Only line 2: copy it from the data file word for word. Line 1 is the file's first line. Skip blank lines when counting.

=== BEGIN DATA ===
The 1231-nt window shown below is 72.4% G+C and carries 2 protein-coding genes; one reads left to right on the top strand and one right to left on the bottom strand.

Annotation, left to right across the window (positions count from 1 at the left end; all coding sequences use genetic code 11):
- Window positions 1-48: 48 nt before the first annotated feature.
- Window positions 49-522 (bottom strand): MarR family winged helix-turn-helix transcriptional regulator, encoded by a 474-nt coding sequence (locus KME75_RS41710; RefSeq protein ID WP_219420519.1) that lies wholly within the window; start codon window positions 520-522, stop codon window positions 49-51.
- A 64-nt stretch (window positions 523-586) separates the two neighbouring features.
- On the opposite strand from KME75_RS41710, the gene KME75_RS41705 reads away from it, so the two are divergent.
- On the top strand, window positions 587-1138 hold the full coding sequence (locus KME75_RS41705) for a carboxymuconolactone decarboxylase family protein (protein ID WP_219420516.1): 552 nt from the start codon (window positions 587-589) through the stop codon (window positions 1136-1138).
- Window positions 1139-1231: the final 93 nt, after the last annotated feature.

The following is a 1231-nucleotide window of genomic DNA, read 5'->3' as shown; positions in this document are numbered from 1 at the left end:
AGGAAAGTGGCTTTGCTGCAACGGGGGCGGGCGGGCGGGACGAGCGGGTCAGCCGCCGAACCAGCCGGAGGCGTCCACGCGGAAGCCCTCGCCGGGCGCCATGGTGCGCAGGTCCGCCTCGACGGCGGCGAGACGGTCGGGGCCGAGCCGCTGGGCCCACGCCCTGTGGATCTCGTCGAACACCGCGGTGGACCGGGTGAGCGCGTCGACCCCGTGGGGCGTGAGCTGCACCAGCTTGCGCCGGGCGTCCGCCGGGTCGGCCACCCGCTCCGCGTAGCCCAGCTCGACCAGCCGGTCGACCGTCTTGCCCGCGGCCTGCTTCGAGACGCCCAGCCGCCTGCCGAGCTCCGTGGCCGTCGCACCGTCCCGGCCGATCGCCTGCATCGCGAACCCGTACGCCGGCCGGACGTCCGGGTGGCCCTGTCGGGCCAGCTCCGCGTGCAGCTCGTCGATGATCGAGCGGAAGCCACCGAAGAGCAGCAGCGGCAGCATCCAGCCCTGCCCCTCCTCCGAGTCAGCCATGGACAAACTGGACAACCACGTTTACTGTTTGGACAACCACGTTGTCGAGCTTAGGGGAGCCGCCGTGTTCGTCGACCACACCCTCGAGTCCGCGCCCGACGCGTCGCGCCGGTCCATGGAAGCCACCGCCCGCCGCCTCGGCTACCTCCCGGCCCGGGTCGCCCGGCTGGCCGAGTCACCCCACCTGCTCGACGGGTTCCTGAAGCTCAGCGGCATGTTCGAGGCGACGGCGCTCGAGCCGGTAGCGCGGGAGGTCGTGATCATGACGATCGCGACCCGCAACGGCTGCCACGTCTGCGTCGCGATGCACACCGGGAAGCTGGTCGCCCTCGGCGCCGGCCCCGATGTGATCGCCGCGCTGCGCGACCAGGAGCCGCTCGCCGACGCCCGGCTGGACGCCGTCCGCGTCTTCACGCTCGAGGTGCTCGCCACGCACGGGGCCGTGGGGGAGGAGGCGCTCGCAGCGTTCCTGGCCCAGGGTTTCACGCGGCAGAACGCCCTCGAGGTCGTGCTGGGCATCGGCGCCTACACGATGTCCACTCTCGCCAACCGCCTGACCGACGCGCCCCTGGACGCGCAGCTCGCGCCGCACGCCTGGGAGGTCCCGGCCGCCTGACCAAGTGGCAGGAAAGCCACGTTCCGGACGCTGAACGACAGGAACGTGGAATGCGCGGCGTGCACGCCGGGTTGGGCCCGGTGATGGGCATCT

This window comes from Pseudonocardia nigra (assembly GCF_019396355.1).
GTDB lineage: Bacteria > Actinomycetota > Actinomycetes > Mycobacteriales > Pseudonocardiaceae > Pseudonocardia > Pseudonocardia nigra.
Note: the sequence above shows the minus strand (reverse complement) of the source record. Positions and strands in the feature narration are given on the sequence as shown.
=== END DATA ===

Annotation, left to right across the window (positions count from 1 at the left end; all coding sequences use genetic code 11):